This post is from one of the Inspiring Hospice and Palliative Medicine Leaders Under 40. Sarah Elizabeth Harrington, MD FAAHPM, was selected based on her involvement in AAHPM, educating others about hospice and palliative medicine, participation in charitable work, and mentoring of students or residents. The honoree was then asked who inspired her over the course of her career. We are sharing some of her answers in this post. Check back regularly for posts from other leaders.

Who has most influenced your work in hospice and palliative medicine and what impact has he or she had?
This is a hard question to answer, because I have been fortunate to learn from so many “trailblazers” in this field. Dr. Reed Thompson at UAMS first introduced me to hospice and end-of-life care when I was a medical student. He demonstrated how to infuse humanity and compassion into medical practice, and made a significant impression on me and my career path. I will be forever thankful for his mentorship and confidence in me. I can’t say enough about the Palliative Care Program at VCU Medical Center where I trained as a fellow. Dr. Tom Smith, Dr. Laurie Lyckholm, Pat Coyne APRN and all of the VCUHS Palliative Care staff shaped the practicing physician I am today. Not only did I learn the practice of palliative medicine, I was able to learn leadership, work-life balance, and program development from this amazing group of clinicians. I am also grateful for opportunities to have mentors like Drs. Susan Block, Diane Meier, and David Weissman through the Academy. Those of us who have found success in this field have many people to thank for their vision, perseverance, and willingness to teach along the way.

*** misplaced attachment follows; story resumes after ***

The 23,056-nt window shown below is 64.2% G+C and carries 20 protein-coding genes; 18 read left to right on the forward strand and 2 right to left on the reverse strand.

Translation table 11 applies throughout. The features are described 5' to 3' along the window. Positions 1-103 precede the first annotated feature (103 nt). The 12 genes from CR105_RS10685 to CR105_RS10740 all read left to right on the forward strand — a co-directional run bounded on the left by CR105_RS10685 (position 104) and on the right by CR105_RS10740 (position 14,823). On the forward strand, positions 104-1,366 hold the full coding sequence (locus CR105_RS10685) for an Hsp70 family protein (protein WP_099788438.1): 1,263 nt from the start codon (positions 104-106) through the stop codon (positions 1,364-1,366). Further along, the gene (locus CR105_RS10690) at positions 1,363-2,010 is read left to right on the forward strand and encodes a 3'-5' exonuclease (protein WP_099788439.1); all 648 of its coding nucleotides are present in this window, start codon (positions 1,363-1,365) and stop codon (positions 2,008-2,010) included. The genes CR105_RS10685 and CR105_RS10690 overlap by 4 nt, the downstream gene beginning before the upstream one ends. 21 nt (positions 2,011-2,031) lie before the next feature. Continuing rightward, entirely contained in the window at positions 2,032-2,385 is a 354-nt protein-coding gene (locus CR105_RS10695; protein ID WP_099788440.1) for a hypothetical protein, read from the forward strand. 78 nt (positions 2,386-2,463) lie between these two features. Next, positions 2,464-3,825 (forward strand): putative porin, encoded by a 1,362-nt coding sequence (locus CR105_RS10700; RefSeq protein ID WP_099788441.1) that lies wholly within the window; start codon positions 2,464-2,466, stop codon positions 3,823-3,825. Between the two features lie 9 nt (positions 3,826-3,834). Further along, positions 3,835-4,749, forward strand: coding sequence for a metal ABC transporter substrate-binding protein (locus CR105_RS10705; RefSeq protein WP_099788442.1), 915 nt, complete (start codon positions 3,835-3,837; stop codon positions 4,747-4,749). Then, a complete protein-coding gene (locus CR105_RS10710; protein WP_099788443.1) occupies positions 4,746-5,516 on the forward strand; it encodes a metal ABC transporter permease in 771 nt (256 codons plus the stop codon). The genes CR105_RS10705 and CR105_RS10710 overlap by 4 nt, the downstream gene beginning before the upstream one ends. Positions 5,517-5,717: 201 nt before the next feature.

Where do you see yourself in 5 years?
I hope to see myself continuing to grow the palliative care program at UAMS and the VA. I enjoy practicing in an academic medical center, and find educating students and house staff the truly “fun” part of my job. It’s a challenging and exciting time in medicine, and I see so many opportunities to improve palliative care access and education. Areas like telemedicine are increasing in our predominantly rural state, and I think that is a place where palliative care can reach a number of patients and families.

What is the best advice you have ever received?
“Relationships first” and “it’s not about you” go hand-in-hand as the best advice I’ve received. The longer I’ve practiced in this field, the more I’ve come to appreciate these simple truths. There is value in being humble and coming to work with open hands. It is worth your time to build relationships with referring providers and to practice good consult etiquette. Thank the nursing staff on a regular basis, know the name of the housekeeper on the unit, bring breakfast to IDT meetings, and do something every day that demonstrates gratitude. Better relationships result in better communication and care for patients and families.